Chapter 6 Infectious Diseases of the Gastrointestinal Tract
Escherichia coli is a normal inhabitant of the gastrointestinal tract of warm-blooded animals and ubiquitous in the farm environment. Disease caused by E. coli in calves may present as enteric or septicemic illness and is an important cause of neonatal mortality in dairy calves. Failure of passive transfer and management practices that allow exposure of the neonatal calf to large numbers of E. coli are of central importance in the pathogenesis of disease. A plethora of E. coli serotypes exist on dairy farms. These gram-negative organisms are classified based on various serologic and antigenic parameters, including cell wall or somatic (O) antigens, capsular (K) antigens, pilar or fimbrial (F) antigens, and flagellar (H) antigens. Heretofore, pilus antigens were sometimes classified as K antigens, but recent reference to pilus antigens as F antigens reduces confusion in this area.
Colisepticemia in neonatal calves can be considered a disease of poor management. Failure of passive transfer is the primary risk factor for this disease. Colostral transfer of immunoglobulins may be compromised by short dry periods, preparturient leaking of colostrum, assumption that a calf has nursed colostrum just because it is left with the dam for 24 hours, primiparous heifers that have poor-quality colostrum, and many other factors. In addition, poor maternity area and poor calf pen hygiene promote exposure of the calf to the multitude of strains of E. coli capable of causing septicemia. Filthy conditions, calving areas that are dirty, wet, overcrowded, or overused, and failure to dip navels are additional factors that predispose to this problem. Sanitation and hygiene with respect to collecting, storing, and administering colostrum are also emerging as important factors in the provision of adequate passive transfer and the prevention of colibacillosis.
Invasive E. coli of many subgroups are capable of opportunistic, septicemic infection of neonatal calves. Various reviews suggest an involvement of a multitude of possible E. coli types. Variations may be explained by geographic or environmental differences.
Calves with less than 500 mg IgG/dl are very prone to septicemic E. coli, and those with 500 to 1000 mg IgG/dl are defined as having partial failure of passive transfer and are also at increased risk. Adequate passive immunoglobulin that ensures at least 1000 IgG mg/dl serum (10 mg/ml serum) or preferably 1600 mg/dl serum is likely to prevent the disease.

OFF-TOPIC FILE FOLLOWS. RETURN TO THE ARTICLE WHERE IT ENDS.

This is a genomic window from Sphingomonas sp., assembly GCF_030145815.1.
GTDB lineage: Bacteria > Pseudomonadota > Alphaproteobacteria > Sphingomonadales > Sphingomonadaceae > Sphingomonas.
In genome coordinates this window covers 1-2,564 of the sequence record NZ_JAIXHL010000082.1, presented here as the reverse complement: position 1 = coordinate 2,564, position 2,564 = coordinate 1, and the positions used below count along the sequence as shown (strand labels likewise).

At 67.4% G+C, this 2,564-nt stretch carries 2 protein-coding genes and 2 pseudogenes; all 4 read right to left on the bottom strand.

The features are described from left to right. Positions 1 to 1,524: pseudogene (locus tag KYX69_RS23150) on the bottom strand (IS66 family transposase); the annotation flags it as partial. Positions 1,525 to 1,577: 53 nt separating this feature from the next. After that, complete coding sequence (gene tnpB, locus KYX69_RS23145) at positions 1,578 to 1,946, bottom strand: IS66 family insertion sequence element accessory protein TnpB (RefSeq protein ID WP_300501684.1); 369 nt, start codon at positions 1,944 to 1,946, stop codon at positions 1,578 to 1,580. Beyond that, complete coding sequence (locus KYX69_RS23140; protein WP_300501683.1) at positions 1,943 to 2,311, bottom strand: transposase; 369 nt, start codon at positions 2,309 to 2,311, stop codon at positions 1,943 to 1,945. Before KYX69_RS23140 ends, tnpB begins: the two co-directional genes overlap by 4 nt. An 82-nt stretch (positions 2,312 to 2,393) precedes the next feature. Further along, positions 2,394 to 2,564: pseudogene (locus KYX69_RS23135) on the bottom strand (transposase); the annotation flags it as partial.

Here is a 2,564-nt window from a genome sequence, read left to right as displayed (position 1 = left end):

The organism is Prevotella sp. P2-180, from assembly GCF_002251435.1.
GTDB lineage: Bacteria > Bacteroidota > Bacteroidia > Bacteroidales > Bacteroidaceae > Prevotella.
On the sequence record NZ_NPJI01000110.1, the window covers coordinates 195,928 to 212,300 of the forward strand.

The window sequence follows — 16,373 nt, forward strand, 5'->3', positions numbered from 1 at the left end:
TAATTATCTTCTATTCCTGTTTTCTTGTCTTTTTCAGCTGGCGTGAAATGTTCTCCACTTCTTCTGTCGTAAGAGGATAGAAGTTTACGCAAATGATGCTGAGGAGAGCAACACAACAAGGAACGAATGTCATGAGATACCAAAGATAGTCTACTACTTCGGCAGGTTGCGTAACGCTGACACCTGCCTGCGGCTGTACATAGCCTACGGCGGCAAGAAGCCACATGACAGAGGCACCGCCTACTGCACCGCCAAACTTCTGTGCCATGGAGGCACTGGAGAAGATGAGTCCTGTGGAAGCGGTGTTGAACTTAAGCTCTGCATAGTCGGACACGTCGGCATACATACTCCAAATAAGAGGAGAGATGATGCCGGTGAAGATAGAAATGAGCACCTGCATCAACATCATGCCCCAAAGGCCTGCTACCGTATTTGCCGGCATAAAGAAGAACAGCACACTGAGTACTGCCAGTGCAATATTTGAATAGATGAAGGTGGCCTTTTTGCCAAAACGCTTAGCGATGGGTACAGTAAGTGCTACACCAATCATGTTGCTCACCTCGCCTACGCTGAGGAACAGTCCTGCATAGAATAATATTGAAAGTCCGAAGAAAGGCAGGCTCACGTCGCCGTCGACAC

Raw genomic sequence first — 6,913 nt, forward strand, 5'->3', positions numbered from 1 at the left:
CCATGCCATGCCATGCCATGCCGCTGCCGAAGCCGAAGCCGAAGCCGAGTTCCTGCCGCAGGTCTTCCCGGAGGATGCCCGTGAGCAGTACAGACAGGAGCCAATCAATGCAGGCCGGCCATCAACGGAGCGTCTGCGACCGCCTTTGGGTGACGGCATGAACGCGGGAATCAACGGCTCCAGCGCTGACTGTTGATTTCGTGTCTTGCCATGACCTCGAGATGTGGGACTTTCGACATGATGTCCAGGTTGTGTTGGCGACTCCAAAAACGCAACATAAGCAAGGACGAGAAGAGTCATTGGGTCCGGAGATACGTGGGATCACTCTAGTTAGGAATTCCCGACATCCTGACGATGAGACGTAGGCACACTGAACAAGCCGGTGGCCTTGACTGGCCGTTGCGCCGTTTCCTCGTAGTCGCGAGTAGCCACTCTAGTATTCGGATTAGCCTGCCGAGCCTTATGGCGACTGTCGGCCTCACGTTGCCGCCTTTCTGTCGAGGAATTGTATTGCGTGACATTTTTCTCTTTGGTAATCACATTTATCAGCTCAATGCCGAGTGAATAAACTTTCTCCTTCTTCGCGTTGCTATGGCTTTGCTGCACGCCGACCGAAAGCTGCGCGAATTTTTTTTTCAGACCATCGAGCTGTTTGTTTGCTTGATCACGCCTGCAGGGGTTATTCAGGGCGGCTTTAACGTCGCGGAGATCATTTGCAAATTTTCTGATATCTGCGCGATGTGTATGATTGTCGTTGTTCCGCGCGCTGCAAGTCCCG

Septicemia caused by E. coli most commonly occurs from 1 to 14 days of age. The onset of disease tends to occur earlier in this timewhen frame calves are exposed to high numbers of E. coli soon after birth (i.e., in the maternity pen). Poor or nonexistent transfer of passive immunoglobulins to the calf also hastens the onset of disease. Invasive E. coli may gain entrance through the navel, intestine, or nasal and oropharyngeal mucous membranes. Once invasion and septicemia occur, clinical signs develop rapidly and usually are apparent within 24 hours. Calves with partial failure of passive transfer or those exposed to less virulent E. coli strains may develop more chronic signs of disease over several days.
Septicemic calves shed the causative E. coli in urine, oral secretions, nasal secretions, and later in the feces, provided they survive long enough to develop diarrhea. Thus transmission may occur among communally housed calves, crowded calves, or uncleaned maternity stalls because of the heavily infected secretions of sick and septicemic calves. Because septicemic calves can shed large numbers of the organism before clinical signs are evident, contamination of communal pens and common-use feeding devices (e.g., esophageal feeding tubes) and direct contact with the infected calf or its feces or urine may promote spread of infection. Infected calves allowed to remain in the maternity area will amplify the level of environmental contamination, thereby placing other neonates born in that area at risk. Similar amplification may occur in calf housing areas and reinforces the biosecurity need for spatial and temporal separation between occupants, as well as the appropriate and routine disinfection of calf housing.